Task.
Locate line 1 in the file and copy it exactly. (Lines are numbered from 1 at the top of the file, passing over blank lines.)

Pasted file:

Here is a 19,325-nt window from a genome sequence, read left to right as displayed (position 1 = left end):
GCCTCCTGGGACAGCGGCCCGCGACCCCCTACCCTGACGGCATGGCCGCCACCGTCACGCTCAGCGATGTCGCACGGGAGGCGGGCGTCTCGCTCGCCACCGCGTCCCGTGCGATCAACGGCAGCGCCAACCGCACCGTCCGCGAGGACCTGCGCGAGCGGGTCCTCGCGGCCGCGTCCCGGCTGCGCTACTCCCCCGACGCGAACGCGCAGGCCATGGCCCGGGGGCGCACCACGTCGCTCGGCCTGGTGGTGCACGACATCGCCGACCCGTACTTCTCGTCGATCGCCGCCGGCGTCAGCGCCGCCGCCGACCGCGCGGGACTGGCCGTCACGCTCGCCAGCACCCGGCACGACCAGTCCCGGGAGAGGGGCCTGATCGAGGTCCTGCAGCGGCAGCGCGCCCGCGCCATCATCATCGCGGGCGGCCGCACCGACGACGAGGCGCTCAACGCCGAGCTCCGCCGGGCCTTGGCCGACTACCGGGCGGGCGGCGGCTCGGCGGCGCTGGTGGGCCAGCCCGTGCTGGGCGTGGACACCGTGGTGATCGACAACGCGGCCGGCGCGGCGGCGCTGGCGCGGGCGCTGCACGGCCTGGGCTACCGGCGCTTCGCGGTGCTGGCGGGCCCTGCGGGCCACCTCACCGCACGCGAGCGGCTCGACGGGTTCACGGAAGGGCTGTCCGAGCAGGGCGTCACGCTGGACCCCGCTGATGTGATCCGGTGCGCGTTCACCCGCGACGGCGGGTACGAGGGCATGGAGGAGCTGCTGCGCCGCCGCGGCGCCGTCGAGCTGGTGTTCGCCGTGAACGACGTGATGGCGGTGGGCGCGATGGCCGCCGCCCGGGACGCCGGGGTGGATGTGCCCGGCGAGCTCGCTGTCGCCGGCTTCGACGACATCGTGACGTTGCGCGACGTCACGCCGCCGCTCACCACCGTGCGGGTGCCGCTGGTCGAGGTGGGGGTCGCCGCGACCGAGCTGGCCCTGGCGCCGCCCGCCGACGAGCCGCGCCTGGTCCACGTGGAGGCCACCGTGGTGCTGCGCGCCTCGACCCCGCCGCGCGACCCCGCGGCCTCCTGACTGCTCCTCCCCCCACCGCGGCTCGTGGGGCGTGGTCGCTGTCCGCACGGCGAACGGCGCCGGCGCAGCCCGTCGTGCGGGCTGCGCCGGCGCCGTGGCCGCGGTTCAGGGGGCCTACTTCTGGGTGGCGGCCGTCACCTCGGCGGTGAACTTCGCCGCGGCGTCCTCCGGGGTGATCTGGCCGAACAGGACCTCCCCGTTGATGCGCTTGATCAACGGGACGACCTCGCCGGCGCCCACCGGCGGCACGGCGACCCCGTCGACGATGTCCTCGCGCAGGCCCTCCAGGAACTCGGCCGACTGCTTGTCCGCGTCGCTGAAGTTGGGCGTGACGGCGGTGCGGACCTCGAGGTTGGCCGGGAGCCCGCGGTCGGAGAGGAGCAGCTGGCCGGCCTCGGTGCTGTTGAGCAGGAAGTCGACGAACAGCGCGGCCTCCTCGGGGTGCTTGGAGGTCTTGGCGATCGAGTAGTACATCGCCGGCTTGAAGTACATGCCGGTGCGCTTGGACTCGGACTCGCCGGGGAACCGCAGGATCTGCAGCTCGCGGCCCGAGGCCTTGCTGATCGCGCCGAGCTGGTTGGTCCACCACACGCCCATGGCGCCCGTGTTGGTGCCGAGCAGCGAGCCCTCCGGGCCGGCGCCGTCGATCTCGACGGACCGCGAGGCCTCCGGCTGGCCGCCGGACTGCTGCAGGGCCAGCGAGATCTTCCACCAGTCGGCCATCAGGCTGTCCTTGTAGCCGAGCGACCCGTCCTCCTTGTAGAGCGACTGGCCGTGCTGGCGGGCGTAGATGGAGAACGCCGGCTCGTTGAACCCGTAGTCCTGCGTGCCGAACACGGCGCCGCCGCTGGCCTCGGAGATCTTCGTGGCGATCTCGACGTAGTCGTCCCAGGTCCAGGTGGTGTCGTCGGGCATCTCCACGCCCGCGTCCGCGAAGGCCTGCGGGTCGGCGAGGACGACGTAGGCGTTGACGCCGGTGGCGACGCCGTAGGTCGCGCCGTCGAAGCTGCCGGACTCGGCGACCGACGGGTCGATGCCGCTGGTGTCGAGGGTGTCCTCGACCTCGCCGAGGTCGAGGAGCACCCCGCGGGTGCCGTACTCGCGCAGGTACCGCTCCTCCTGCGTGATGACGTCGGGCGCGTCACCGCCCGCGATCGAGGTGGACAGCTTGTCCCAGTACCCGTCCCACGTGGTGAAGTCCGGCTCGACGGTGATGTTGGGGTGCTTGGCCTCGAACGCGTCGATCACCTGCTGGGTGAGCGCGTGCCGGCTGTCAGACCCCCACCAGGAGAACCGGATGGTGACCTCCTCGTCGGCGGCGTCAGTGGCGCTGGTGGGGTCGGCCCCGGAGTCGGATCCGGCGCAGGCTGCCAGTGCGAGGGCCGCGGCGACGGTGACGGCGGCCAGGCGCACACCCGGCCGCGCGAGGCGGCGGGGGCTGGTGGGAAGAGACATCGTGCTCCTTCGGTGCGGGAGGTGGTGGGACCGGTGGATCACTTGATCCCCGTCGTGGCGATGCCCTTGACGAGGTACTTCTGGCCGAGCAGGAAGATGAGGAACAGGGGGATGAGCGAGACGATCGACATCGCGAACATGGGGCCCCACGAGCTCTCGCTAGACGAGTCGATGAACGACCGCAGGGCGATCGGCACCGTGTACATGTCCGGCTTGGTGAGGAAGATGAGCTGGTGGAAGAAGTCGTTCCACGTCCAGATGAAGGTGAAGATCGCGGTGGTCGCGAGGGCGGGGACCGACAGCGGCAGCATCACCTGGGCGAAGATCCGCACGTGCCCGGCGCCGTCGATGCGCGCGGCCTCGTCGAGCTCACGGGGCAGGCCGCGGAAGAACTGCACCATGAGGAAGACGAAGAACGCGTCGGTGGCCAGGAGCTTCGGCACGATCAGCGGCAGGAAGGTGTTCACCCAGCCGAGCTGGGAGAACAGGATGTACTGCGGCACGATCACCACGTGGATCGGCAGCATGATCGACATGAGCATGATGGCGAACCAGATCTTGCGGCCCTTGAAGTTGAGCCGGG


Here is a 19,325-nt window from a genome sequence, read left to right as displayed (position 1 = left end):